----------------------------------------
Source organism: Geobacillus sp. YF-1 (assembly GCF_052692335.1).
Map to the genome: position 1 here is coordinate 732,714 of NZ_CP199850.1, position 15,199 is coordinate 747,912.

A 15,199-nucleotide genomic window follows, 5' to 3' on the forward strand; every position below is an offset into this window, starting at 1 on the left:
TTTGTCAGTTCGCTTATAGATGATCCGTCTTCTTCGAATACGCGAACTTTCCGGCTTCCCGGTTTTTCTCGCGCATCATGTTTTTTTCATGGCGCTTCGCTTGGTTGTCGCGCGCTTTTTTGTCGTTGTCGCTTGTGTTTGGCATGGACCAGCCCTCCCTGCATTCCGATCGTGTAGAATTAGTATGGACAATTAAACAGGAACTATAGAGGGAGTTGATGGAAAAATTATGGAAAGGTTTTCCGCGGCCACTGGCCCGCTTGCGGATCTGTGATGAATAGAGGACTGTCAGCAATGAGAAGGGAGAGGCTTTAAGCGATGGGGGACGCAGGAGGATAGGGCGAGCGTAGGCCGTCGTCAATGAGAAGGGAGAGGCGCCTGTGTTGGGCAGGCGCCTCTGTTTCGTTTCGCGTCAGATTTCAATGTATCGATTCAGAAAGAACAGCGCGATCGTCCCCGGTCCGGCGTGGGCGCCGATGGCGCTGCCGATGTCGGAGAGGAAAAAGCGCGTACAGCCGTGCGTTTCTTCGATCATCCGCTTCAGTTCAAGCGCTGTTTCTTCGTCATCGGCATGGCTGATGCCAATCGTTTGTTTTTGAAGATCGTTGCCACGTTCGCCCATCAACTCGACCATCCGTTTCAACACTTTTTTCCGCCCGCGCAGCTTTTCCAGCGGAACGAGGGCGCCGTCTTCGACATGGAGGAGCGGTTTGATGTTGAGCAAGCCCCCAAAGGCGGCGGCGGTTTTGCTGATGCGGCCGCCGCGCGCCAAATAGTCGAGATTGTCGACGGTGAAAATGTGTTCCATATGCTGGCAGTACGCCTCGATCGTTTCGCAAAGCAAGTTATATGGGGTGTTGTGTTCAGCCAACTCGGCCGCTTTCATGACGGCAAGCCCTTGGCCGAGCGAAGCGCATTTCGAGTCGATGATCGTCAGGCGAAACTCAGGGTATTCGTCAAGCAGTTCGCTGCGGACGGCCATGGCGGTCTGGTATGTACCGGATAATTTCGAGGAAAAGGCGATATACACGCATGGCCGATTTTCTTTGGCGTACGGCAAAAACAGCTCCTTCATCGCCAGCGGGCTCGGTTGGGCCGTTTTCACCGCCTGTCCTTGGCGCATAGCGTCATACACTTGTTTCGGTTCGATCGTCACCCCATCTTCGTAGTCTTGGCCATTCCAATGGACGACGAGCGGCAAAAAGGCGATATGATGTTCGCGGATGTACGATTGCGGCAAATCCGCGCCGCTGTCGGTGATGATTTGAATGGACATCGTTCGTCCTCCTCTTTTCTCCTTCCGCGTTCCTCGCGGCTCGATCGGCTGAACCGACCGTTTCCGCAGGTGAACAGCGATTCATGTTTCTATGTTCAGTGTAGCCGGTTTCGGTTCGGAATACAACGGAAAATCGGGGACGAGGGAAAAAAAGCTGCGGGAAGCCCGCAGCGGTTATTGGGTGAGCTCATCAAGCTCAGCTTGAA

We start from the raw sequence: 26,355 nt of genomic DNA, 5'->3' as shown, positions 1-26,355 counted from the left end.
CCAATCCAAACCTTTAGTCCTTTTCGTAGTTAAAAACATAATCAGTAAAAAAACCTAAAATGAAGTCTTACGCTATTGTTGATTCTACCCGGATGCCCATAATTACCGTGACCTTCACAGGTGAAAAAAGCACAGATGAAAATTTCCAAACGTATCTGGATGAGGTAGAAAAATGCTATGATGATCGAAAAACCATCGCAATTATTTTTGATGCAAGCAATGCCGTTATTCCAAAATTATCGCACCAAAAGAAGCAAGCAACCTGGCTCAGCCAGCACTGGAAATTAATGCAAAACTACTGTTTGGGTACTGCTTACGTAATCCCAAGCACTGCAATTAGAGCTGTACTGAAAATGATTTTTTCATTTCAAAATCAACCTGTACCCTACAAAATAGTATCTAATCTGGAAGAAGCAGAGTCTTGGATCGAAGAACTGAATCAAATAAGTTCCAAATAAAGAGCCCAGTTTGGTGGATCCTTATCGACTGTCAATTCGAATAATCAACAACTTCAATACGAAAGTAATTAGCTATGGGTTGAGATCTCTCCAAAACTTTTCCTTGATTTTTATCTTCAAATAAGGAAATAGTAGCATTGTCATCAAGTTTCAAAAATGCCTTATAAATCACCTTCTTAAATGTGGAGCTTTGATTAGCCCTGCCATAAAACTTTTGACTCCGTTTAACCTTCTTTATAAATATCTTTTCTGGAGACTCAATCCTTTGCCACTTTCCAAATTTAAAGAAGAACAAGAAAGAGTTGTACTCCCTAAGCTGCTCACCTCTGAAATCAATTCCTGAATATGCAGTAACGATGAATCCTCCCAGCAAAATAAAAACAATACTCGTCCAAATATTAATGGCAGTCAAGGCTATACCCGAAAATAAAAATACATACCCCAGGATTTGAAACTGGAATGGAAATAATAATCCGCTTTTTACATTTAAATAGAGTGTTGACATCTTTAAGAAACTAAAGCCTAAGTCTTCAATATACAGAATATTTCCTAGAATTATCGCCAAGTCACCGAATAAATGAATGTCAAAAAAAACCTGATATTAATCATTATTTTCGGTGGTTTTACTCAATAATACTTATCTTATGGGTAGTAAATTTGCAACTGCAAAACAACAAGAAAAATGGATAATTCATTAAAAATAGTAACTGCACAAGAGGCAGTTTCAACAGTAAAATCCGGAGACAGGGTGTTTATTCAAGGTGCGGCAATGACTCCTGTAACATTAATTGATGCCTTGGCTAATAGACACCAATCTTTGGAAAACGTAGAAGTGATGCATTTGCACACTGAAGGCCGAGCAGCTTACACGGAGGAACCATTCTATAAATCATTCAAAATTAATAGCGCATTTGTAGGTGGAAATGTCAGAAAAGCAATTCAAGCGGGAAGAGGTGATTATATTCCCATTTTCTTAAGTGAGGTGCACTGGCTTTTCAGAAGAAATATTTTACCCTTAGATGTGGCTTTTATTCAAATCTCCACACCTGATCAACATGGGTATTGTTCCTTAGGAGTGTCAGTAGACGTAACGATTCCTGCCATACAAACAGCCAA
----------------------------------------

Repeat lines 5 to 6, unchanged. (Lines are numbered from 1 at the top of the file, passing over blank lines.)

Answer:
We start from the raw sequence: 26,355 nt of genomic DNA, 5'->3' as shown, positions 1-26,355 counted from the left end.
CCAATCCAAACCTTTAGTCCTTTTCGTAGTTAAAAACATAATCAGTAAAAAAACCTAAAATGAAGTCTTACGCTATTGTTGATTCTACCCGGATGCCCATAATTACCGTGACCTTCACAGGTGAAAAAAGCACAGATGAAAATTTCCAAACGTATCTGGATGAGGTAGAAAAATGCTATGATGATCGAAAAACCATCGCAATTATTTTTGATGCAAGCAATGCCGTTATTCCAAAATTATCGCACCAAAAGAAGCAAGCAACCTGGCTCAGCCAGCACTGGAAATTAATGCAAAACTACTGTTTGGGTACTGCTTACGTAATCCCAAGCACTGCAATTAGAGCTGTACTGAAAATGATTTTTTCATTTCAAAATCAACCTGTACCCTACAAAATAGTATCTAATCTGGAAGAAGCAGAGTCTTGGATCGAAGAACTGAATCAAATAAGTTCCAAATAAAGAGCCCAGTTTGGTGGATCCTTATCGACTGTCAATTCGAATAATCAACAACTTCAATACGAAAGTAATTAGCTATGGGTTGAGATCTCTCCAAAACTTTTCCTTGATTTTTATCTTCAAATAAGGAAATAGTAGCATTGTCATCAAGTTTCAAAAATGCCTTATAAATCACCTTCTTAAATGTGGAGCTTTGATTAGCCCTGCCATAAAACTTTTGACTCCGTTTAACCTTCTTTATAAATATCTTTTCTGGAGACTCAATCCTTTGCCACTTTCCAAATTTAAAGAAGAACAAGAAAGAGTTGTACTCCCTAAGCTGCTCACCTCTGAAATCAATTCCTGAATATGCAGTAACGATGAATCCTCCCAGCAAAATAAAAACAATACTCGTCCAAATATTAATGGCAGTCAAGGCTATACCCGAAAATAAAAATACATACCCCAGGATTTGAAACTGGAATGGAAATAATAATCCGCTTTTTACATTTAAATAGAGTGTTGACATCTTTAAGAAACTAAAGCCTAAGTCTTCAATATACAGAATATTTCCTAGAATTATCGCCAAGTCACCGAATAAATGAATGTCAAAAAAAACCTGATATTAATCATTATTTTCGGTGGTTTTACTCAATAATACTTATCTTATGGGTAGTAAATTTGCAACTGCAAAACAACAAGAAAAATGGATAATTCATTAAAAATAGTAACTGCACAAGAGGCAGTTTCAACAGTAAAATCCGGAGACAGGGTGTTTATTCAAGGTGCGGCAATGACTCCTGTAACATTAATTGATGCCTTGGCTAATAGACACCAATCTTTGGAAAACGTAGAAGTGATGCATTTGCACACTGAAGGCCGAGCAGCTTACACGGAGGAACCATTCTATAAATCATTCAAAATTAATAGCGCATTTGTAGGTGGAAATGTCAGAAAAGCAATTCAAGCGGGAAGAGGTGATTATATTCCCATTTTCTTAAGTGAGGTGCACTGGCTTTTCAGAAGAAATATTTTACCCTTAGATGTGGCTTTTATTCAAATCTCCACACCTGATCAACATGGGTATTGTTCCTTAGGAGTGTCAGTAGACGTAACGATTCCTGCCATACAAACAGCCAA